In a move that's set to affect South Africans eyeing the United Kingdom, visa and International Healthcare surcharge (IHS) fees have experienced significant hikes, with experts warning of potential financial obstacles for prospective immigrants.
UK immigration expert Gwen Vermeulen said the UK visa fee increase, implemented on October 4, has brought about substantial alterations in the immigration landscape.
This modification encompasses a wide range of visa categories, including work routes, family routes, student routes, and visitor visas.
According to a KPMG report, many of the visa application fees and Certificate of Sponsorship fees will increase by 15 to 20 percent.
This follows the UK government accepting the recommendations of the independent pay-review bodies in full to increase visa and Immigration Health Surcharge fees (IHS) as part of funding a pay raise for public-sector workers.
"The impact of these fee adjustments is immediate and palpable," Vermeulen said.
"Applicants will now find themselves shelling out more for their visa applications, a development that may pose a particular challenge for family members operating on tight budgets, given the strict financial requirements that must also be met."
Adding to the financial strain, it was announced this week that IHS fees would increase on January 16, a mere two months after the visa fee surge.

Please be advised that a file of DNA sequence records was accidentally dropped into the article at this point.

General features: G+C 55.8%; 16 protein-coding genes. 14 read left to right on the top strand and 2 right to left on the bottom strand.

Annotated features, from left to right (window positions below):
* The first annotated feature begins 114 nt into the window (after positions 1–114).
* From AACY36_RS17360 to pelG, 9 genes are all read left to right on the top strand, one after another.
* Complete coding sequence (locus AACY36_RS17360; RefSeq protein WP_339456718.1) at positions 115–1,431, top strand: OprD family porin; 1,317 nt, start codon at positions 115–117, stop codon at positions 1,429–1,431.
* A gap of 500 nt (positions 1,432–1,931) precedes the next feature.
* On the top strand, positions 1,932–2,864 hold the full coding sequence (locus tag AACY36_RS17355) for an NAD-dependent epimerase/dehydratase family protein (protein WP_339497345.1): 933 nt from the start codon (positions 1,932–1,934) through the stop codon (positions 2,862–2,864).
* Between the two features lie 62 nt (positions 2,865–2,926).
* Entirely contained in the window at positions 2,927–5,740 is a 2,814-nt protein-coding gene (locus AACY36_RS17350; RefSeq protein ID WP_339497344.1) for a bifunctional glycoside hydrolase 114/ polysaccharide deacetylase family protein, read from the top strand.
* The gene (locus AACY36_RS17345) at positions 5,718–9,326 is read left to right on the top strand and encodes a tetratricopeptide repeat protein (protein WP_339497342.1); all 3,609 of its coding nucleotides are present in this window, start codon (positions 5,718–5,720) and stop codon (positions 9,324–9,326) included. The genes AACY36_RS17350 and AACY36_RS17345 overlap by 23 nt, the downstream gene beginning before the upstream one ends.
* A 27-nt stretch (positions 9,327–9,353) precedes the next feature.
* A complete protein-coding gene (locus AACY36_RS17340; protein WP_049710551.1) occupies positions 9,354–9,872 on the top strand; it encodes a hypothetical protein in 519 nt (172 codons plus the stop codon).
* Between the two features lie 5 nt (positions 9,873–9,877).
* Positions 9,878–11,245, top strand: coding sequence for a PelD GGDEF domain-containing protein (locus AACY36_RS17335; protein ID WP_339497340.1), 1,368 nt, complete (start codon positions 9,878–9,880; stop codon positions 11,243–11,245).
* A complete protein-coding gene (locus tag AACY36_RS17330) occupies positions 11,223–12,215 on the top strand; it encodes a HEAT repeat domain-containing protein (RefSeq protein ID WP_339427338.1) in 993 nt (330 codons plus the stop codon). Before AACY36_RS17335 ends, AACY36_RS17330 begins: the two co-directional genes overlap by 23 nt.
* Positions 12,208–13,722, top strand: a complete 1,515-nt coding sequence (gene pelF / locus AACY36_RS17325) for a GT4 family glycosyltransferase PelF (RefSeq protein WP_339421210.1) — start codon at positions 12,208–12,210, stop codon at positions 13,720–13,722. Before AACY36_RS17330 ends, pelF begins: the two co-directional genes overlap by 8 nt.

The IHS fee is a mandatory healthcare surcharge designed to provide visa holders with access to the UK's National Health Service during their stay.
The most significant jolt comes with the IHS fee increase, where applicants will now be required to pay an amount equivalent to £624 per year for adults to £1,035 - a staggering 66% increase, equivalent to approximately R14,434 to R23,944.
According to the new visa fee structure, a short stay will increase from £100 to £115 (R2,645), a two-year visa will increase from £376 to £400 (R9,200), a five-year visa will increase from £670 to £771 (R17,733), while a 10-year visa will increase from £837 to £963 (R22,149).
"Prospective applicants must stay well-informed about these fee increments and adjust their financial plans accordingly," Vermeulen said.
"To successfully navigate these changes, it is crucial to submit all applications before the 66% increase in IHS fees takes effect in January 2024."
However, for those facing financial constraints, there may be a glimmer of hope. Vermeulen highlights the possibility of a fee waiver for certain individuals who wish to apply for a UK visa but cannot afford the standard fees.
Fee waivers are intended to ensure that financial limitations do not deter vulnerable or low-income individuals from accessing essential immigration services. Eligibility typically depends on factors such as the applicant's income, household size, and the receipt of specific government benefits.
"While fee waivers offer relief, not all applicants will qualify, as they are primarily intended for individuals in financial hardship. Careful consideration and consultation with our office are essential to effectively navigate the application process," Vermeulen added.